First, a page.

Code Club is about fun, creativity, and learning through exploring. It's important that the children enjoy their time at Code Club. They should understand that they're in charge of the computer, and can (and should) make it do what they want, not the other way around.

 

Code Club Australia was founded in 2014 by Annie Parker. The first Code Club was founded in the London by Clare Sutcliffe.

 

#getkidscoding

 

 

Interview with Kelly Tagalan, Code Club Australia's General Manager

Question: What is the Moonhack event?

Kelly Tagalan:    Moonhack is Code Club's free event for kids aged 8-18 around the world. On August 15, kids in Australia and all over the globe, in many languages and from all time zones, will be taking part in computer coding exercises.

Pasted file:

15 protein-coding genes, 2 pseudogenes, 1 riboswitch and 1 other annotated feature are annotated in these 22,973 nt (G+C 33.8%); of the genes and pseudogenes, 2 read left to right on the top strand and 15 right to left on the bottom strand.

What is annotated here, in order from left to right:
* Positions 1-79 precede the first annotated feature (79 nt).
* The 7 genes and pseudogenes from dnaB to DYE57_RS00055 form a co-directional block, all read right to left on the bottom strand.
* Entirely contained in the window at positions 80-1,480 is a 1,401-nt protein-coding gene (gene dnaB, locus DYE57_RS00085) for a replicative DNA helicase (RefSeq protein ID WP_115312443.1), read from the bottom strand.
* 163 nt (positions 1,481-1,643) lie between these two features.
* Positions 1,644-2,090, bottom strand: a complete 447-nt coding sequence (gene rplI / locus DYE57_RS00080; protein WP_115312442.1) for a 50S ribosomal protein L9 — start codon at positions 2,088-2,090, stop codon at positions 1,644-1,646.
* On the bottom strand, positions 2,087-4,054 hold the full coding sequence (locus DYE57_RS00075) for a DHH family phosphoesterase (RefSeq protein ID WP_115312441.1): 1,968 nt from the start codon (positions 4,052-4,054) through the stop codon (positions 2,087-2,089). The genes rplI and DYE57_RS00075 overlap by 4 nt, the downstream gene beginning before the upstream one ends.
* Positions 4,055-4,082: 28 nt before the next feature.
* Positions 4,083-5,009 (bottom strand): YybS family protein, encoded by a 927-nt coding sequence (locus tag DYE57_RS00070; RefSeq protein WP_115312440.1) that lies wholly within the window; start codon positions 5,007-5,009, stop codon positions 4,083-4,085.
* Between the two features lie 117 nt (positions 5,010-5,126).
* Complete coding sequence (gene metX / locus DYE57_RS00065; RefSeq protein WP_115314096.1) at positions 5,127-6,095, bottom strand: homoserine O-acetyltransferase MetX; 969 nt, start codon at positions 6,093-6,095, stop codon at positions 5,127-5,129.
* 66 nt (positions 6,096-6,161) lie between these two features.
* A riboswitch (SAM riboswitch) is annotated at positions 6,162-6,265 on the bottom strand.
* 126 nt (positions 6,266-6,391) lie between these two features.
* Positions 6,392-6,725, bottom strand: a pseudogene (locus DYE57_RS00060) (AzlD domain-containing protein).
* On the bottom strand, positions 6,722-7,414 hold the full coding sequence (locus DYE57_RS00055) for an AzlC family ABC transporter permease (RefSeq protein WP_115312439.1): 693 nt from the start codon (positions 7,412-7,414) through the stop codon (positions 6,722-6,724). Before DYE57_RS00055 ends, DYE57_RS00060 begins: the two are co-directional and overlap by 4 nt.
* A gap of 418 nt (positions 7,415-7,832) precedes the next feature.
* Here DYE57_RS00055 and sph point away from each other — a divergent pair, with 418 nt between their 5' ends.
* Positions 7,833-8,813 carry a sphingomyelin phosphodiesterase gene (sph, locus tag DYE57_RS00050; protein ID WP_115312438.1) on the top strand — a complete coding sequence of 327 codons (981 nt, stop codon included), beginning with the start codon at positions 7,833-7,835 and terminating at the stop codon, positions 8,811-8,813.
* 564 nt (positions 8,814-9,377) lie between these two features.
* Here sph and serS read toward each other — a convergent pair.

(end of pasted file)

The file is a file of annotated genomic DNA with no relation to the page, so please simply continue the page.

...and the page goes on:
Question: How does this event help improve digital literacy?

Kelly Tagalan: Moonhack is an annual event (we're in our second year now) that's run by Code Club Australia. At Code Club, we create projects for our volunteers to teach at after school coding clubs. The projects we make teach children how to program by showing them how to make computer games, animations and websites.


Question: Why is improve digital literacy so important for children in Australia?

Kelly Tagalan: We want kids to spark a love for learning through computational thinking, because it will be required in more than 70% of jobs of the future - complex problem solving and a basic understanding of how technology is built is already an in-demand skill set in Australia's job market. Moonhack will help build the pipeline for the future.